Tuesday, July 9, 2013
Libby Morgan is sure when she gets called into her boss's office that she is going to be made a partner in the law firm that she has worked so hard for during the last six years. Instead, she finds out that she is one of the lawyers that they will be laying off, due to the recession. Disappointed is no where close to what Libby feels. She feels betrayed and rejected, and as she searches for a job for months with no prospects in sight, she also starts to feel unwanted and depressed.
Being unemployed does lead Libby down some roads that she never expected, but they are roads that have a dramatic impact on what it means to her to "have a life." It all starts when Libby follows her friend Robin into A Good Yarn. The owner, Lydia Goetz, and her daughter, Casey, tell Libby about the preemie hats they make for and donate to the babies at the hospitals in Seattle. Libby learned to knit from her mother, as she lay in bed dying from cancer, and after her mother's death, Libby never picked up her knitting needles again. Being in the store, Libby is inspired to pick up knitting needles again, and she decides to start by helping to make the preemie hats. After going with Casey and her friend, Ava, to drop the hats off at the hospital, Libby meets Doctor Phillip Stone, of whom she has a bad first impression, and she meets the nurse, Sharon, who talks Libby into volunteering to rock the newborn babies.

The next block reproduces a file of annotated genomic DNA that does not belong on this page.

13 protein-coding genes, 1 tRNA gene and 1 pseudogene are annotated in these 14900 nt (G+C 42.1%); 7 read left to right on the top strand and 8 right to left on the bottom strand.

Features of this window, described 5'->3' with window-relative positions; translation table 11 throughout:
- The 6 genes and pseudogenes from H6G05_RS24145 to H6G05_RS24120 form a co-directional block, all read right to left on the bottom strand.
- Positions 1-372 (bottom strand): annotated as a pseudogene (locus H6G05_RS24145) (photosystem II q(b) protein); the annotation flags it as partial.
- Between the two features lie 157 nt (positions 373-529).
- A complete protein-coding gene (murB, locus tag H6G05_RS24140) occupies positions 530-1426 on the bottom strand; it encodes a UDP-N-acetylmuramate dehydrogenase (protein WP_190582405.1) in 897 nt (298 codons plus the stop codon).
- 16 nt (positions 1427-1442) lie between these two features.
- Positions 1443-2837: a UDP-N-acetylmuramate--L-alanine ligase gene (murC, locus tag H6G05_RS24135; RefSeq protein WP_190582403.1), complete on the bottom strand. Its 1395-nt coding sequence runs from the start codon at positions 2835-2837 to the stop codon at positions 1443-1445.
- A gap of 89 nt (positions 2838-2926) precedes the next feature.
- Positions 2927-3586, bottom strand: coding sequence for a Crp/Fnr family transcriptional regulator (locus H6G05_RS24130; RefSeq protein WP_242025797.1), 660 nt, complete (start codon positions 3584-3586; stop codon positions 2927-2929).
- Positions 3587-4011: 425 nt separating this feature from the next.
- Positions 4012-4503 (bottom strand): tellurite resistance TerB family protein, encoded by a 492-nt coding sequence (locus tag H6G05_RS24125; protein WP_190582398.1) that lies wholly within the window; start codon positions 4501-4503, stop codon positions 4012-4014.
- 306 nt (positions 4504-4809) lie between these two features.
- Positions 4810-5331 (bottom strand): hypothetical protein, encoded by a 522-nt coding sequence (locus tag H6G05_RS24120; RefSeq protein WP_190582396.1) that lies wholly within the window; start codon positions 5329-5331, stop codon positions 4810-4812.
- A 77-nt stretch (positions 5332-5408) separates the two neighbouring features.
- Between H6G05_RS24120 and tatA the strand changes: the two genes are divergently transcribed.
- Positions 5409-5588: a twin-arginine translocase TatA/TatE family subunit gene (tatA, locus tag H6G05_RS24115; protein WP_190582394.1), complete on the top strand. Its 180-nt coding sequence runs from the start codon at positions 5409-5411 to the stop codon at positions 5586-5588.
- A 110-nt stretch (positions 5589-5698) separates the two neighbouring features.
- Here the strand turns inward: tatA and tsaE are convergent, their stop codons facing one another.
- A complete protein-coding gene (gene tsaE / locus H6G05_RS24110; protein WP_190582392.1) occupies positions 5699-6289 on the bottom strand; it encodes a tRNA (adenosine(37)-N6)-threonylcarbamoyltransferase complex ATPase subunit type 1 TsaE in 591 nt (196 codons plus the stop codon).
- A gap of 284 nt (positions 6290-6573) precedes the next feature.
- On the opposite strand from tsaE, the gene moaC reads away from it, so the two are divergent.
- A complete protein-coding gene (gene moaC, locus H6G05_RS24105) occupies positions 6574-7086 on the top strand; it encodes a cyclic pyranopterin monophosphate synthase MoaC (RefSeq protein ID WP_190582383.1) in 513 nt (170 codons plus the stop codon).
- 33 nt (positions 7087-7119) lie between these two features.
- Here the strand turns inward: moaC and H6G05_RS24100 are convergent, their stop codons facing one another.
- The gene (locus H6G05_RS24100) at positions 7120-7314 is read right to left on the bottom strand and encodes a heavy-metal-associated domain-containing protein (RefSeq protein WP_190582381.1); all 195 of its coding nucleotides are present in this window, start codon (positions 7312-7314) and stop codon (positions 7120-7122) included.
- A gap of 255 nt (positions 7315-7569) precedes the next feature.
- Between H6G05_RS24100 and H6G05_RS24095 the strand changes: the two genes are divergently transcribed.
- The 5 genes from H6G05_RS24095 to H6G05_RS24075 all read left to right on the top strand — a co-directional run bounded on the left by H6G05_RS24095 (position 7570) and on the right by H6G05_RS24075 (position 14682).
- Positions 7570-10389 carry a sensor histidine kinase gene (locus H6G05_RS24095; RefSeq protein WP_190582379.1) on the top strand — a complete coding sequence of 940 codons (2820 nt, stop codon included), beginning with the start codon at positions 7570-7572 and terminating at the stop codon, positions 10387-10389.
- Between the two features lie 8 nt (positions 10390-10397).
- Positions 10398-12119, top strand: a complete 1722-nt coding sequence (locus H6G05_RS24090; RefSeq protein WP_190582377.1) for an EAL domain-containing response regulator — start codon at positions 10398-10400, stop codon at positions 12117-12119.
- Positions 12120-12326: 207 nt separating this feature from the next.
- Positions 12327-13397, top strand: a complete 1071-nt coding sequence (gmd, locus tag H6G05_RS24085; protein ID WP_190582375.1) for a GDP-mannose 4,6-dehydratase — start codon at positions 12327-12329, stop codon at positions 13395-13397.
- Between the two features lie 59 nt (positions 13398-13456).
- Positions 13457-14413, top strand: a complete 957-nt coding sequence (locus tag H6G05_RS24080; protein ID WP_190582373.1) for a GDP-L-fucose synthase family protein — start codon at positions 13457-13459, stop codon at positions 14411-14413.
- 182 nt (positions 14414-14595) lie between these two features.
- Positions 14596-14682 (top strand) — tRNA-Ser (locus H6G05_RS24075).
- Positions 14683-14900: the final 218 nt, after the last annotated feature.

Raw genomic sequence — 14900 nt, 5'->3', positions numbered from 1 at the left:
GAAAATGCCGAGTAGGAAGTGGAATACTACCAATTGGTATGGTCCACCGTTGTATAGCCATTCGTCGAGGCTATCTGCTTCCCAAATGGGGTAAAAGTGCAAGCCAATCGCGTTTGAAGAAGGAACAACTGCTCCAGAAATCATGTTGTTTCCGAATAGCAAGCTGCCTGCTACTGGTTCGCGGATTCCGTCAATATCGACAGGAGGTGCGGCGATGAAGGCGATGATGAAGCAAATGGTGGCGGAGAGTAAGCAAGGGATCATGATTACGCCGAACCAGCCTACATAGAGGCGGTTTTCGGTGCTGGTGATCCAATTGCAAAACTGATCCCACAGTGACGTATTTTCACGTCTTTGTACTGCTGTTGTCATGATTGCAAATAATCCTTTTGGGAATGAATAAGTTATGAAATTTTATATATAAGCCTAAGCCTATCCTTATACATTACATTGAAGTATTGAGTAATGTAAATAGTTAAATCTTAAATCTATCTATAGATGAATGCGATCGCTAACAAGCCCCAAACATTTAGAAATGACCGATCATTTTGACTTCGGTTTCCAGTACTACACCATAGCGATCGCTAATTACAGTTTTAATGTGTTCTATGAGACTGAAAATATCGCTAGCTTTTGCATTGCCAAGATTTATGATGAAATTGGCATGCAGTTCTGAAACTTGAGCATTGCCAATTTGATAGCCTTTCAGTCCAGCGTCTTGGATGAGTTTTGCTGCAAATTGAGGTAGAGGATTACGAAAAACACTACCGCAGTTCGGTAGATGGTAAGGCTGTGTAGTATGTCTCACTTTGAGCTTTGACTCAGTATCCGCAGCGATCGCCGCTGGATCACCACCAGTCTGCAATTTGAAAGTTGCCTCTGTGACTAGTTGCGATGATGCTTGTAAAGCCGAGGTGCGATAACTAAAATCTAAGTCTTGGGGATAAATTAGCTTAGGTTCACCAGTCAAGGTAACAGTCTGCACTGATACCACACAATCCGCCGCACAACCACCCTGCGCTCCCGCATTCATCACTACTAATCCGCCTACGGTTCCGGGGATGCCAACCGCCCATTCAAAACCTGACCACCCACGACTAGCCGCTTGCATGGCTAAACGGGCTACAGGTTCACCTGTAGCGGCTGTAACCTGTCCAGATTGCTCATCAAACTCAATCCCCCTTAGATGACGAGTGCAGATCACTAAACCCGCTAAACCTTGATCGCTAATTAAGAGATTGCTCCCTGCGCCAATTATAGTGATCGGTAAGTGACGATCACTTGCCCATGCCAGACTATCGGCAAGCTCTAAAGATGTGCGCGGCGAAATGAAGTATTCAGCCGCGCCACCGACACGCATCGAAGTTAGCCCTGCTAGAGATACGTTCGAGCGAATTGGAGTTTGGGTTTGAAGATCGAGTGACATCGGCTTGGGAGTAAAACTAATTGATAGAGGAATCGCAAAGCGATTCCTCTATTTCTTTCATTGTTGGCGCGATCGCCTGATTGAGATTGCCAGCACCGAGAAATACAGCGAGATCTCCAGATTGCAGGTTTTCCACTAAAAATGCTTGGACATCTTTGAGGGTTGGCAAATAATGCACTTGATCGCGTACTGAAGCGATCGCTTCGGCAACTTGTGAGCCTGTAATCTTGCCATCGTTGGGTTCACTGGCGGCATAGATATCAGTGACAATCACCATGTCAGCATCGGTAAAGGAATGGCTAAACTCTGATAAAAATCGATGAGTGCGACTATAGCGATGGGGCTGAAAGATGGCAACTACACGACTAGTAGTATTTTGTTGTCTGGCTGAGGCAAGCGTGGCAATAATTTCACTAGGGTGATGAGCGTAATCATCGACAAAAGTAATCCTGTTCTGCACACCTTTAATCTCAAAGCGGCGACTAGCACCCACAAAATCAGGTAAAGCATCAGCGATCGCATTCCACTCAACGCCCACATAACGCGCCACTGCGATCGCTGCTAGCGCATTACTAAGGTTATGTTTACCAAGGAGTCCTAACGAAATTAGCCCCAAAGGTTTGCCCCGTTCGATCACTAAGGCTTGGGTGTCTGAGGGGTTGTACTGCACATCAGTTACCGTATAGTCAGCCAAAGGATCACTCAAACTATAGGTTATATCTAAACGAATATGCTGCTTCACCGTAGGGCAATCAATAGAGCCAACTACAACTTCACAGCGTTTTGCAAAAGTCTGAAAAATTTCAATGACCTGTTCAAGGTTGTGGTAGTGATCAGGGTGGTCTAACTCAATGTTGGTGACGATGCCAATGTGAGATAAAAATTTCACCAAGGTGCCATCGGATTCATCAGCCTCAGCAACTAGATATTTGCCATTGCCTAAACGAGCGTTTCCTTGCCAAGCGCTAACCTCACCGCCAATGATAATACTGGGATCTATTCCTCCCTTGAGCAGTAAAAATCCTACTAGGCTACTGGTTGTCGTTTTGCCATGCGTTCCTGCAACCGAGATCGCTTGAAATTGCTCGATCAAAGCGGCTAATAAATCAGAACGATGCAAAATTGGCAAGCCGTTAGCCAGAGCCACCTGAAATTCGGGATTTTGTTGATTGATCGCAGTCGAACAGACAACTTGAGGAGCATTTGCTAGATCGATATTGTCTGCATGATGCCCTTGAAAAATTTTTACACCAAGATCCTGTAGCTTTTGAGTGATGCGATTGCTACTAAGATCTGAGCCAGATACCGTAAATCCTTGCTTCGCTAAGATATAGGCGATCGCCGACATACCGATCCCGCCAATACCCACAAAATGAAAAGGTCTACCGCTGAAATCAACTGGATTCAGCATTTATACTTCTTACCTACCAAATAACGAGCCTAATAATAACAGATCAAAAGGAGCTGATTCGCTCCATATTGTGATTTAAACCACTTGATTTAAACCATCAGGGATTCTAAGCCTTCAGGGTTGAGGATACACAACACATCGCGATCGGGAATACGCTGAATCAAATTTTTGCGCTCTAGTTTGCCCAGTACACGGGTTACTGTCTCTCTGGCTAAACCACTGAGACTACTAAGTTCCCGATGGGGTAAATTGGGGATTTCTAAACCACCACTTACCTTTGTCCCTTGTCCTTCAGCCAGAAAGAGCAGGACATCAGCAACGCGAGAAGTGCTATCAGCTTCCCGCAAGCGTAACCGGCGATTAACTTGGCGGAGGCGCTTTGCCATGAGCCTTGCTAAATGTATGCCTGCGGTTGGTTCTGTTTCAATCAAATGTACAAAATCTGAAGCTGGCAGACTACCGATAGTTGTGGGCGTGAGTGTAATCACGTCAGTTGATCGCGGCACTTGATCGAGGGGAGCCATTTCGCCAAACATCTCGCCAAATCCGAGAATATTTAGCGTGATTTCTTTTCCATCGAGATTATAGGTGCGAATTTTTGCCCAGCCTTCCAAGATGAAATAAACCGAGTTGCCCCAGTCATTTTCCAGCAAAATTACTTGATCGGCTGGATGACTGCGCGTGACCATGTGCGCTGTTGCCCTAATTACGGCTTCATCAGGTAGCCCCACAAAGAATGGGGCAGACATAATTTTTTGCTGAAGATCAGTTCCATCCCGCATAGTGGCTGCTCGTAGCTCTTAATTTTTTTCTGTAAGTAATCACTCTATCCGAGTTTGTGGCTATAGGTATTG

Libby's volunteer work does a great job to repair the depression she feels and helping Ava fulfills another part of herself that Libby didn't know she needed. Libby also starts spending time with Phillip Stone, after they have a chance to talk out their bad first meeting. Phillip also gives Libby an idea that will help her future employment. As things start to come together in Libby's life, she finds that "starting now," isn't as scary as she might have thought the day she lost her job. Libby's story is the main story, but there is also the story of her friend, Robin. Libby's changing life influences Robin and the way she is living her life, too.
I listened to this book, and it is a very gentle, quick, and absorbing read. The reader, Abby Craden, does an excellent job, even with the men's and teenagers' voices. I was right there with Libby as situation after situation came up that helped her grow a little bit, and I cheered her on the whole way. I personally need to start over with The Shop on Blossom Street and get caught up.